For years, Zambia suffered drought after drought causing one of the worst food crises in the world.
This scarcity of water is ironic when you think that Zambia is home to the world’s largest and most spectacular waterfall — Victoria Falls.
Luckily, with rainfall recently returning, more people are starting to grow gardens, and farmers are going back to work. But despite their best efforts, crop production continues to suffer due to volatile weather conditions.
Food is still scarce. And, according to the Global Hunger Index, Zambia is one of the top 10 countries in the world affected by hunger.
Why is famine still an issue in Zambia?
A critical lack of food has been part of Zambia’s history for decades, but the most recent series of droughts and famine began in 2002 when Zambia declared a state of emergency. Two years with no rain meant there was just no more food.
As a result, over 4 million people were at risk for starvation. And even though that was 17 years ago, the pattern continues to repeat itself.
While Zambia narrowly escaped the wrath of Cyclone Idai this past March — unlike its neighbors, Zimbabwe and Mozambique — weather is certainly no friend to its people.
Perhaps the most well-known drought occurred in 2016, caused by the weather phenomenon known as El Niño. The storm killed one of the country’s largest industries: maize.
Ever since then, Zambia has struggled to grow enough crops to support its citizens. Without your help, there may be no end in sight for a starving family in Zambia. And it’s not particularly good news that Zambia has one of the world’s fastest-growing populations with the U.N. projecting that the populace will triple by 2050.
There simply won’t be enough food to go around unless something changes.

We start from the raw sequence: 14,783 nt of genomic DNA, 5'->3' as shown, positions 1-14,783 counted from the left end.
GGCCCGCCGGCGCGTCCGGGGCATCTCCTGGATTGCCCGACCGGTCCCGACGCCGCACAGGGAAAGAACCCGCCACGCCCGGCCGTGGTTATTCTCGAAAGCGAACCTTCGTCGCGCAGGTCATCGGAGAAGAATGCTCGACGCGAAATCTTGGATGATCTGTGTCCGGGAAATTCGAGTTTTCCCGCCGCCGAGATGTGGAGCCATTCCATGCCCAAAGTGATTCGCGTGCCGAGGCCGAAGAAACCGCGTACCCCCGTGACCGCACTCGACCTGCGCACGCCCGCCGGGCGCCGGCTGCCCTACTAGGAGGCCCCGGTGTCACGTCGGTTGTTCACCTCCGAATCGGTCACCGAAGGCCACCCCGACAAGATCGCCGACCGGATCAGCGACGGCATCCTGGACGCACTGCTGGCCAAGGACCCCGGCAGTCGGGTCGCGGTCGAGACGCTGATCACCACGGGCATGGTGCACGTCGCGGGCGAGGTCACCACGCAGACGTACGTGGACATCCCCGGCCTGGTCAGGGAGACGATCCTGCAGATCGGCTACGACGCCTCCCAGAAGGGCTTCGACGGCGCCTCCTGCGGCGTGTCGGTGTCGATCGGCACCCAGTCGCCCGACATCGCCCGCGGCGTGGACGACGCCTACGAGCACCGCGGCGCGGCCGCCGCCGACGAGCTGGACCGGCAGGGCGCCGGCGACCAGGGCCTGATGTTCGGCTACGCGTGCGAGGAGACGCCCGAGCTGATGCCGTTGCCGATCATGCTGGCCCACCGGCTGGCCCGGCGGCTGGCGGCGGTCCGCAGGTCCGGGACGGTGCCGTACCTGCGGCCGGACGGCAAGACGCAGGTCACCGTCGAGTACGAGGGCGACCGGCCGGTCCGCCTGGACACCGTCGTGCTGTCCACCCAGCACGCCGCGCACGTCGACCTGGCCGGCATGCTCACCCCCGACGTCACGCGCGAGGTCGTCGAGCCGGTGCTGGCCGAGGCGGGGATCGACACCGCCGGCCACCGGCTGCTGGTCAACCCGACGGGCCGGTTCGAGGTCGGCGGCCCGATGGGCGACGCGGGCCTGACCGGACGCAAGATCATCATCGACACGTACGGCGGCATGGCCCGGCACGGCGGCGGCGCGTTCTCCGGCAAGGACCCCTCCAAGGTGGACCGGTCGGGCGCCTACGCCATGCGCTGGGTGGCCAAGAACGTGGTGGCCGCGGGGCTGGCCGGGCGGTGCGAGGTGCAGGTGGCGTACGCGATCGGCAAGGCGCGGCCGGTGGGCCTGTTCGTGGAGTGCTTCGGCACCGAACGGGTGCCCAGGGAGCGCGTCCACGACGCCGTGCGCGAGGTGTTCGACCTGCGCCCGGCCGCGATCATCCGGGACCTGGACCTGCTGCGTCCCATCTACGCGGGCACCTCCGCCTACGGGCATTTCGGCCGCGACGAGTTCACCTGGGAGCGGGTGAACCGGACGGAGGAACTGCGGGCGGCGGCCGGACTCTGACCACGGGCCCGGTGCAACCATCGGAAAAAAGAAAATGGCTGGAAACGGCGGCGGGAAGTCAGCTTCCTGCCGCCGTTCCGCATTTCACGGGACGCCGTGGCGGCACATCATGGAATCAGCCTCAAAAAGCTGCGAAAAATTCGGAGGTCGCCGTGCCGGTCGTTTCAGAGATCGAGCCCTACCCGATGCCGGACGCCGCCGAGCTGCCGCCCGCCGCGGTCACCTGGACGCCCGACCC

Who does it affect?
Those hurt the worst by malnutrition and starvation are children, pregnant and nursing women, the elderly, and those suffering from infectious diseases such as tuberculosis and HIV/AIDS.
If you look at the Global Hunger Index’s color chart, you’ll see Zambia is in the orange zone, which is classified as alarming in food scarcity. For countries in the orange zone, the child mortality rate is one in three.
And the worst part of this high infant death rate is that it happens so frequently that mothers are used to it — they consider it just a normal part of life. They know there is an extreme likelihood they will lose one or two children to hunger in their lifetime. Today, many children in Zambia don’t live past age 2.
How does it affect kids?
The only thing worse than dying from starvation is being irreversibly damaged by it. And almost every child in Zambia is currently at risk of either dying from hunger or being severely stunted for the rest of his life.
There are three options for a child facing hunger:
1. A slow, painful death
Going just 12 hours without food can be painful. But as days and even weeks without food go by, a child’s body begins to eat away at itself to try to find nutrients from other sources — like vital organs.
A starving child’s stomach cramps relentlessly with hunger pains. He begins to feel weak and sick, like he’s getting the flu and will be too tired go to school. Sometimes tiny babies who are suffering from starvation will even stop crying because they are too weak.
And eventually, the child’s body will begin to shut down.
2. Years of agony
If a child survives the first few years of his life, his growth will most likely be severely stunted from malnutrition. His bones will be brittle and break easily. His skin will turn ashy and be covered in rashes and other skin diseases.
Some children won’t learn to walk because their legs aren’t strong enough, and their minds are too weak to coordinate their movements.
In many cases, children will be too frail to attend school. And even if they make it to the classroom, no matter how hard they try, they will lack the mental faculties to learn how to read … because starvation stunts brain development, too.
Without an education, there’s no hope for good jobs. This means a person will remain in poverty and the cycle of starvation will repeat itself over and over and over again.
3. Hope for a better future because of YOU
This situation isn’t hopeless. When you choose to get involved, you can rescue a child from starving and give them a second chance at a healthy, happy future.
What can you do to help?
For $40, you can feed one starving child for an entire year.
That means a child won’t have to face an early grave or living with stunted growth and other illnesses for the rest of his life.
Even if Zambia suffers no more droughts and its food production improves drastically, it will still take a long time to recover. In the meantime, children will continue to starve … and die.
Will you give $40 to feed one child for an entire year and help save a life?